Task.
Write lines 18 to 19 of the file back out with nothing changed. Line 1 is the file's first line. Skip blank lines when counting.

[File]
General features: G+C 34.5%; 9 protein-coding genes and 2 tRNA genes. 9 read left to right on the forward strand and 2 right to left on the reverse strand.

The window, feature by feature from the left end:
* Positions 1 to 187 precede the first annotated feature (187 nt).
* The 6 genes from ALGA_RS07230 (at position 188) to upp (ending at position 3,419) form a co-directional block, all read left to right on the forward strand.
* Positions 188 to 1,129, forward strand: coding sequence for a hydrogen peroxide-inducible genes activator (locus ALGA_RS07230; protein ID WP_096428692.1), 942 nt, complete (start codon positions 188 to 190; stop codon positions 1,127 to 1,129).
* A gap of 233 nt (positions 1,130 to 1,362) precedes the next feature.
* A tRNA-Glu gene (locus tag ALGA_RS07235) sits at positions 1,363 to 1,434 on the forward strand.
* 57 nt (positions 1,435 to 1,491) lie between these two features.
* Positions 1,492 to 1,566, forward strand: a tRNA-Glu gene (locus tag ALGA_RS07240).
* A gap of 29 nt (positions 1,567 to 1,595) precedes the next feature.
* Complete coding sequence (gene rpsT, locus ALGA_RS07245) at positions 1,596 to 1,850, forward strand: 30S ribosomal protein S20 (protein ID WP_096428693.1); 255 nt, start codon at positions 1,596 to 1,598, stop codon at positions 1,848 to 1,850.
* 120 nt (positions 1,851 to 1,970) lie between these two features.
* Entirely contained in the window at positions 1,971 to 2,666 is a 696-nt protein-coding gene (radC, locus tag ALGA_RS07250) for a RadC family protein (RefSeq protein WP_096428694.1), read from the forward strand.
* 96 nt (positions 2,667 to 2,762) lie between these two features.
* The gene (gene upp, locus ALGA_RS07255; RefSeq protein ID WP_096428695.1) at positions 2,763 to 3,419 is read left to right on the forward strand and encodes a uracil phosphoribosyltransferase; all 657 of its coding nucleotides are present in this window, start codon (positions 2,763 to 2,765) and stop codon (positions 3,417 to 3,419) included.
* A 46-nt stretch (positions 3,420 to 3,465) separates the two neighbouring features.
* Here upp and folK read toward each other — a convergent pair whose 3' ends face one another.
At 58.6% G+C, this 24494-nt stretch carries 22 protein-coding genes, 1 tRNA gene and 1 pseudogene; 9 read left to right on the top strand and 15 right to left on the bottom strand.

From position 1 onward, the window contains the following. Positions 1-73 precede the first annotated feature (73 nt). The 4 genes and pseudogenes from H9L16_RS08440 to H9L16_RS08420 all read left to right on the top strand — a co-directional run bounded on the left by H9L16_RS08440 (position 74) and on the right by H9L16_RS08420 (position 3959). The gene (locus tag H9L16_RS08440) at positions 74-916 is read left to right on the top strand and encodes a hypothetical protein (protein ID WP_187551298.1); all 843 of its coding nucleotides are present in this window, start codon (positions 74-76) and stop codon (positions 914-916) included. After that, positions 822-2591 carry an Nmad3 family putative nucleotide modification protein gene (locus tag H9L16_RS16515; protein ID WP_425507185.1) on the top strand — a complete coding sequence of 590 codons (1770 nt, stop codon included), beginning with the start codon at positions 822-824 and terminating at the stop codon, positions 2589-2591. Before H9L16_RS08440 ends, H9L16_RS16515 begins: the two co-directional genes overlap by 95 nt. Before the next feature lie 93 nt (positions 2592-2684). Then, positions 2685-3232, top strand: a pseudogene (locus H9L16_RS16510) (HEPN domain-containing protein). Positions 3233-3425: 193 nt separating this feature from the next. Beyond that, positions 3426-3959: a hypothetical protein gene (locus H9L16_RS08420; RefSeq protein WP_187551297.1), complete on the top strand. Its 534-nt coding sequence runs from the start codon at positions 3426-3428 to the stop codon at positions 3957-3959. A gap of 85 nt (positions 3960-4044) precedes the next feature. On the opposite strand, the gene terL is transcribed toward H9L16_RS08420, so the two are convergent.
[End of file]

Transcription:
At 58.6% G+C, this 24494-nt stretch carries 22 protein-coding genes, 1 tRNA gene and 1 pseudogene; 9 read left to right on the top strand and 15 right to left on the bottom strand.

From position 1 onward, the window contains the following. Positions 1-73 precede the first annotated feature (73 nt). The 4 genes and pseudogenes from H9L16_RS08440 to H9L16_RS08420 all read left to right on the top strand — a co-directional run bounded on the left by H9L16_RS08440 (position 74) and on the right by H9L16_RS08420 (position 3959). The gene (locus tag H9L16_RS08440) at positions 74-916 is read left to right on the top strand and encodes a hypothetical protein (protein ID WP_187551298.1); all 843 of its coding nucleotides are present in this window, start codon (positions 74-76) and stop codon (positions 914-916) included. After that, positions 822-2591 carry an Nmad3 family putative nucleotide modification protein gene (locus tag H9L16_RS16515; protein ID WP_425507185.1) on the top strand — a complete coding sequence of 590 codons (1770 nt, stop codon included), beginning with the start codon at positions 822-824 and terminating at the stop codon, positions 2589-2591. Before H9L16_RS08440 ends, H9L16_RS16515 begins: the two co-directional genes overlap by 95 nt. Before the next feature lie 93 nt (positions 2592-2684). Then, positions 2685-3232, top strand: a pseudogene (locus H9L16_RS16510) (HEPN domain-containing protein). Positions 3233-3425: 193 nt separating this feature from the next. Beyond that, positions 3426-3959: a hypothetical protein gene (locus H9L16_RS08420; RefSeq protein WP_187551297.1), complete on the top strand. Its 534-nt coding sequence runs from the start codon at positions 3426-3428 to the stop codon at positions 3957-3959. A gap of 85 nt (positions 3960-4044) precedes the next feature. On the opposite strand, the gene terL is transcribed toward H9L16_RS08420, so the two are convergent.